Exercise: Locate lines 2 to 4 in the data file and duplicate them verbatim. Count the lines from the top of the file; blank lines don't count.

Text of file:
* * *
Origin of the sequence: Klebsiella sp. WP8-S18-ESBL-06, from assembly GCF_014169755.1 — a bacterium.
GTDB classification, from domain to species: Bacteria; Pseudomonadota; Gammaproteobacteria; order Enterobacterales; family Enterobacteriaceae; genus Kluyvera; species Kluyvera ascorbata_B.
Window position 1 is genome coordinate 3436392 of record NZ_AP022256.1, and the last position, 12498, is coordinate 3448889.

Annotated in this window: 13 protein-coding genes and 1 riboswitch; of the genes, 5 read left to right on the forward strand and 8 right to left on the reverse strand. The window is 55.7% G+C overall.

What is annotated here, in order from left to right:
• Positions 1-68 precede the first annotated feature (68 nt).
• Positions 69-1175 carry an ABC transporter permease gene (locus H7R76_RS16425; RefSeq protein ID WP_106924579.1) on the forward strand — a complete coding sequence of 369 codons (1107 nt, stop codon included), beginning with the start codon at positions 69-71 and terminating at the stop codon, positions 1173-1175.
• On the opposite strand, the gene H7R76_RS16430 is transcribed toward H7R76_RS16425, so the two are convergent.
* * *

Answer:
GTDB classification, from domain to species: Bacteria; Pseudomonadota; Gammaproteobacteria; order Enterobacterales; family Enterobacteriaceae; genus Kluyvera; species Kluyvera ascorbata_B.
Window position 1 is genome coordinate 3436392 of record NZ_AP022256.1, and the last position, 12498, is coordinate 3448889.

Annotated in this window: 13 protein-coding genes and 1 riboswitch; of the genes, 5 read left to right on the forward strand and 8 right to left on the reverse strand. The window is 55.7% G+C overall.